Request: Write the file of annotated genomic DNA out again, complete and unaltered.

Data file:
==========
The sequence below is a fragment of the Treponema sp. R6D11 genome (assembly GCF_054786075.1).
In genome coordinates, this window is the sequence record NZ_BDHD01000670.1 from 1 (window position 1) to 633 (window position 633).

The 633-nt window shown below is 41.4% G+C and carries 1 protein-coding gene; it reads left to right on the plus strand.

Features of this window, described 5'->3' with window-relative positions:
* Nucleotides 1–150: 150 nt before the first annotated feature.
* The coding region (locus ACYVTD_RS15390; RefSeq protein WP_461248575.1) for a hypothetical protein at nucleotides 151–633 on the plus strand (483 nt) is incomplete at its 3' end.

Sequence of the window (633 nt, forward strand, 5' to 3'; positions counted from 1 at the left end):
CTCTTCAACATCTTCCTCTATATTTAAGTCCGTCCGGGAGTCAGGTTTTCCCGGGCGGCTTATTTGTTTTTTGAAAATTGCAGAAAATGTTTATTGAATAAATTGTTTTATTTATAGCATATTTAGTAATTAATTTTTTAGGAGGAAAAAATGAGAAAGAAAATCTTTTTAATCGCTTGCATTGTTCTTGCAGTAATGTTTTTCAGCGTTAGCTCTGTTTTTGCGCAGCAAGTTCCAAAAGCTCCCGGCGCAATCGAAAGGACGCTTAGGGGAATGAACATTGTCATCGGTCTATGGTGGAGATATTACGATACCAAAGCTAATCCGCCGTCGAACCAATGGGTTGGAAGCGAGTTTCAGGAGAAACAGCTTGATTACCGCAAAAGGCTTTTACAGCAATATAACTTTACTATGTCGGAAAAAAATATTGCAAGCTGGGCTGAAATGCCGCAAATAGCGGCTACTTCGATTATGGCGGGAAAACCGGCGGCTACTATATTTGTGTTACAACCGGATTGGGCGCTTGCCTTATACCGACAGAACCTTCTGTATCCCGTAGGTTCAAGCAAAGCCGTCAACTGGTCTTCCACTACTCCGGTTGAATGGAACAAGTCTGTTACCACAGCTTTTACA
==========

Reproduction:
The sequence below is a fragment of the Treponema sp. R6D11 genome (assembly GCF_054786075.1).
In genome coordinates, this window is the sequence record NZ_BDHD01000670.1 from 1 (window position 1) to 633 (window position 633).

The 633-nt window shown below is 41.4% G+C and carries 1 protein-coding gene; it reads left to right on the plus strand.

Features of this window, described 5'->3' with window-relative positions:
* Nucleotides 1–150: 150 nt before the first annotated feature.
* The coding region (locus ACYVTD_RS15390; RefSeq protein WP_461248575.1) for a hypothetical protein at nucleotides 151–633 on the plus strand (483 nt) is incomplete at its 3' end.

Sequence of the window (633 nt, forward strand, 5' to 3'; positions counted from 1 at the left end):
CTCTTCAACATCTTCCTCTATATTTAAGTCCGTCCGGGAGTCAGGTTTTCCCGGGCGGCTTATTTGTTTTTTGAAAATTGCAGAAAATGTTTATTGAATAAATTGTTTTATTTATAGCATATTTAGTAATTAATTTTTTAGGAGGAAAAAATGAGAAAGAAAATCTTTTTAATCGCTTGCATTGTTCTTGCAGTAATGTTTTTCAGCGTTAGCTCTGTTTTTGCGCAGCAAGTTCCAAAAGCTCCCGGCGCAATCGAAAGGACGCTTAGGGGAATGAACATTGTCATCGGTCTATGGTGGAGATATTACGATACCAAAGCTAATCCGCCGTCGAACCAATGGGTTGGAAGCGAGTTTCAGGAGAAACAGCTTGATTACCGCAAAAGGCTTTTACAGCAATATAACTTTACTATGTCGGAAAAAAATATTGCAAGCTGGGCTGAAATGCCGCAAATAGCGGCTACTTCGATTATGGCGGGAAAACCGGCGGCTACTATATTTGTGTTACAACCGGATTGGGCGCTTGCCTTATACCGACAGAACCTTCTGTATCCCGTAGGTTCAAGCAAAGCCGTCAACTGGTCTTCCACTACTCCGGTTGAATGGAACAAGTCTGTTACCACAGCTTTTACA